Especially in a tough economy, at least 90% of judgment debtors are poor, which makes judgment recovery very difficult. Most people assume that in those few judgment recovery situations where judgment debtors are rich, that judgment recovery is easy and guaranteed. Even when the judgment debtor is wealthy, judgment recovery is far from guaranteed.
This article is my opinion, and not legal advice. I am a judgment recovery referral expert, and am not a lawyer. If you ever need any legal advice or a strategy to use, please contact a lawyer. One reason there are very few available judgments with rich debtors is that rich debtors often settle with their creditors long before final judgments are rendered. Another reason is that when judgment debtors are rich, often judgment owners recover judgments themselves, or use an attorney to recover or settle them quickly.
When the judgment debtor is rich, and the judgment has no defects (e.g., naming the judgment debtor(s) incorrectly, or a questionable proof of service), that is known as a “slam dunk” judgment. Slam dunk judgments are not always recovered, and these are the top four reasons why:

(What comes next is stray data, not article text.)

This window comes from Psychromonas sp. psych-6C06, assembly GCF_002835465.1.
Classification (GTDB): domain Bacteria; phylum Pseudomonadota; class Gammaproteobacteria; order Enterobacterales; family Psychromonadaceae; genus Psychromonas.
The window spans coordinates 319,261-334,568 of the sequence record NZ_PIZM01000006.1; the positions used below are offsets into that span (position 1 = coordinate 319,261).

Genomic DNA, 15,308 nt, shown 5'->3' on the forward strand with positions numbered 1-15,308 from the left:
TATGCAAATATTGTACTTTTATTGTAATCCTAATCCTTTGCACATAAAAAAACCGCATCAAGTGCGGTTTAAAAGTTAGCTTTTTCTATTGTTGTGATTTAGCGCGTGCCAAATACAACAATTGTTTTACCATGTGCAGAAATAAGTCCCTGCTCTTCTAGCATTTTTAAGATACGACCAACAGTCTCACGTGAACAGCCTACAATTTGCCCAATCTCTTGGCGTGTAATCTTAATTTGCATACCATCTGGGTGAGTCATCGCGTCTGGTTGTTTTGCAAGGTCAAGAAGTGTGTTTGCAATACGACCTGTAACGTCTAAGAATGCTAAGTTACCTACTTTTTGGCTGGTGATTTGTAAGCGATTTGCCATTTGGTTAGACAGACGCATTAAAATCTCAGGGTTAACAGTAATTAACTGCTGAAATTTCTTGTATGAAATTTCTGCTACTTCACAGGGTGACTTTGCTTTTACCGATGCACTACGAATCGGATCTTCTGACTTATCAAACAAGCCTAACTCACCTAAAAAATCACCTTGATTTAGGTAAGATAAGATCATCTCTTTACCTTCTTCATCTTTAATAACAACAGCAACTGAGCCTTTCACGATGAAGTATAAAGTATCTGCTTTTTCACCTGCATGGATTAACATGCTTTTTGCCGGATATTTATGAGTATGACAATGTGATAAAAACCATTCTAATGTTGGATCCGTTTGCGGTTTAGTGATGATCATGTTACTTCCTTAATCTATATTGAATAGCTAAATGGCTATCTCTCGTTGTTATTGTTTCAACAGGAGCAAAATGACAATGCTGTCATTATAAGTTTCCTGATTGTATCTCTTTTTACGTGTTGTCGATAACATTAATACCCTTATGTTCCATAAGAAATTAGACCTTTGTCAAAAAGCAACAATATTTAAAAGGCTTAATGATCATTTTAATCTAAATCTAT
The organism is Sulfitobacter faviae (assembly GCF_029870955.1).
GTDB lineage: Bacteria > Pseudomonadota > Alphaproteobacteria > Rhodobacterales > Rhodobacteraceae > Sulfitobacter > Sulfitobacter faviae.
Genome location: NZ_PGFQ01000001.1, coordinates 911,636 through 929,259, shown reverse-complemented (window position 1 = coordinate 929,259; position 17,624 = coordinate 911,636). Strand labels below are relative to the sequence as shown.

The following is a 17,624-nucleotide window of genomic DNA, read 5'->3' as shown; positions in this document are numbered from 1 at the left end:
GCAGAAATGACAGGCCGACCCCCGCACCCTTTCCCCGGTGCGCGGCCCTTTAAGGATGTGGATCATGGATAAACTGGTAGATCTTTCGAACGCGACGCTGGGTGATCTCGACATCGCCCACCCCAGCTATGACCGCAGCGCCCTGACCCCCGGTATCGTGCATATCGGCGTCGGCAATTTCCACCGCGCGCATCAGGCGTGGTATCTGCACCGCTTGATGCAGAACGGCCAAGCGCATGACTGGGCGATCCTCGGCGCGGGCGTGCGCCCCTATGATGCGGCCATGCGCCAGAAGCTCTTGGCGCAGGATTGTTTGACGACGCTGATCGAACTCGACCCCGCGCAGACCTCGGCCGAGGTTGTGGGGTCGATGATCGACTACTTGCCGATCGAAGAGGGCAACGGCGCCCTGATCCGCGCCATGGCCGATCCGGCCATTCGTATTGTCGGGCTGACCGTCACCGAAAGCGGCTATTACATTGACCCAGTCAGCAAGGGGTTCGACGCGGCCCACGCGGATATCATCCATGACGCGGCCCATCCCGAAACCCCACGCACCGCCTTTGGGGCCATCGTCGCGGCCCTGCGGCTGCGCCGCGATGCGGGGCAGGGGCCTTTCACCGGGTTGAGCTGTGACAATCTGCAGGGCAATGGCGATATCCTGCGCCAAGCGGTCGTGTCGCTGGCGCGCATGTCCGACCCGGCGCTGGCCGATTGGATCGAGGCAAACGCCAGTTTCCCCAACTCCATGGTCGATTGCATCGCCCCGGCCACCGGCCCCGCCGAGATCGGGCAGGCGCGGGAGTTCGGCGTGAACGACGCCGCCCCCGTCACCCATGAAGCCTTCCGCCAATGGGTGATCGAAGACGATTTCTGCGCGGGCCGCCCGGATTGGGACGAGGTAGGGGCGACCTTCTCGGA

1) The judgment debtor has hidden their assets, or has taken advantage of laws to shield their assets. The classic example is a fraud who swindled someone out of their money, and then invested or converted their victim’s money in their big, exemption-protected home in Florida.
2) The judgment debtor might choose to spend $100,000 on lawyers to fight a judgment recovery effort, rather than spend $20K to pay off or settle a judgment.
3) The judgment debtor might hide most of their assets, and then file for bankruptcy protection, just to thwart all creditors.
4) The judgment owner might be too over-optimistic and stubborn, with a false belief about how easy their judgment’s recovery appears to be. Even when judgments are “slam dunks”, it costs money to recover them, and results are not guaranteed. If a judgment owner is not willing to share a significant part of what might get recovered on a contingency basis; or is unwilling to sell their judgment at a steep discount, their judgment may never be recovered.
The richer a judgment debtor is, the more likely it is that they are already using asset protection techniques. Discovering and undoing fraudulently transferred or hidden assets is very time intensive and costly, and there is no guarantee of success. And, the laws generally protect fraudulent asset transfers after just a few short years. Recovery of any judgment costs time and money, and is usually a hassle.